But other military officials caution that a counterinsurgency requires an understanding of the local population.Say the military sees a group of young men rushing into a building in the path of a US siege of a city. Without any knowledge on the ground, it is impossible to determine whether those people are rushing for cover, or instead for a place to ambush. It seems the military is falling for the same fallacy that since conflicts are changing then technology must be the solution. Another telling quote from the article illustrates that point:
"That really only comes from human intelligence or boots on the ground," said Army Col. Steven A. Beckman, the former intelligence chief for coalition forces in Kandahar in southern Afghanistan.
"We can get the 3-D geo-intelligence that tells us what every building, what every street looks like in Marja," he said at the U.S. Geospatial Intelligence Foundation conference in New Orleans in November. But such intelligence needs to be "underpinned by a degree of local knowledge . . . to enable us to maximize that."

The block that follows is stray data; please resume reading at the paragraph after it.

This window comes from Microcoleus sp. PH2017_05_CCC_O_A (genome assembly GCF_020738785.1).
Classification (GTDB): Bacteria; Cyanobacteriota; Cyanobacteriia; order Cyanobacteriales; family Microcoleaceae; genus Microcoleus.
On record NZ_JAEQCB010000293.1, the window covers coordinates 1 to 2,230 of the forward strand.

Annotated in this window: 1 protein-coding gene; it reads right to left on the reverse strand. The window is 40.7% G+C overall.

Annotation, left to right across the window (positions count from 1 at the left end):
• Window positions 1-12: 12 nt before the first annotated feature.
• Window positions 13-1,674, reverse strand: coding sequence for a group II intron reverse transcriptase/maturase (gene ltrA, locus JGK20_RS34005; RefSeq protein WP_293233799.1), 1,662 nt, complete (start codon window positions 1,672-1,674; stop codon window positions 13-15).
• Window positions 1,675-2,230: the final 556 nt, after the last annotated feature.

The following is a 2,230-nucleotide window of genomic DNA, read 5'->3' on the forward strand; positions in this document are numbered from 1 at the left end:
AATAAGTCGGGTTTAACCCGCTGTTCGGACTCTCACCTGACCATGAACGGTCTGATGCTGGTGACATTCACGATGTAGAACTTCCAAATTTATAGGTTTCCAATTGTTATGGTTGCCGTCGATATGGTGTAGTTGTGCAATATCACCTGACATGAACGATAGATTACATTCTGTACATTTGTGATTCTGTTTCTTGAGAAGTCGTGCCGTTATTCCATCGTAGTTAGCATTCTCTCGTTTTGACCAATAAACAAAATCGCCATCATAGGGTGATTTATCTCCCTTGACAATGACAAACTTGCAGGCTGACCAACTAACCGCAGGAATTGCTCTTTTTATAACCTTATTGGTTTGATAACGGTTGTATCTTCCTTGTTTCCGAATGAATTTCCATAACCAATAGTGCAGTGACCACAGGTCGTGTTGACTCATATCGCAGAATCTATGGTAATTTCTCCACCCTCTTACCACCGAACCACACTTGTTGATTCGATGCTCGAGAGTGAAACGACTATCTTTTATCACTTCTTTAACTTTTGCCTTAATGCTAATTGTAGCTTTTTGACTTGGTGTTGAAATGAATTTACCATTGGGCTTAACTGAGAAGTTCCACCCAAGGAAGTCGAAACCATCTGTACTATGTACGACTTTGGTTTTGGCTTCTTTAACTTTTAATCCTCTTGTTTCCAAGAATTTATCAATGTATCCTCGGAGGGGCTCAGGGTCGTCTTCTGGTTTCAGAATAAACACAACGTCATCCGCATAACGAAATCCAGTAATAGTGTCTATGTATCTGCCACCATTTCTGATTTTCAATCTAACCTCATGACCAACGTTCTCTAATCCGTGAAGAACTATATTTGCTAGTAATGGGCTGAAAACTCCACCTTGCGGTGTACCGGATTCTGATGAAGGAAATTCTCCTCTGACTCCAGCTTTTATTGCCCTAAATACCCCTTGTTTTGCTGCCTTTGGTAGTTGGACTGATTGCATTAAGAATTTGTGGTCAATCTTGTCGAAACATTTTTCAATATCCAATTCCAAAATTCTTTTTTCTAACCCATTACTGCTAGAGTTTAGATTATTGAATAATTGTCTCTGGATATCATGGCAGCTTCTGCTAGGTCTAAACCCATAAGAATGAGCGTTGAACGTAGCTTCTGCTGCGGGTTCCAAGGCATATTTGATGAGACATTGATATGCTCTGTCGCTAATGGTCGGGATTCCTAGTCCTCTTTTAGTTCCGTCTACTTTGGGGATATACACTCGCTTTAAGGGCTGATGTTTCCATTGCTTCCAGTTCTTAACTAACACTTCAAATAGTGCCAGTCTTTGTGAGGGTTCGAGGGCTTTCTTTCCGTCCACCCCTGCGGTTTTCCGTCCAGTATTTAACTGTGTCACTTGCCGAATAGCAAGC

It is not as if conflicts occur faster than they did before. Instead, the zones of combat and the combatants themselves are more fluid. But in the eyes of military brass, the changing nature of conflicts demands a natural progression in our technological capabilities in fighting it. This progression is not natural, however. It seems to be woven in how military procurement, as well as, defense contracting ties exist. In a world where the largest military technology corporations have the biggest sway on military policy then obviously more technology will be the solution.
The hunger for these high-tech tools was evident at the conference, where officials told several thousand industry and intelligence officials they had to move "at the speed of war." Cartwright pressed for solutions, even partial ones, in a year or less.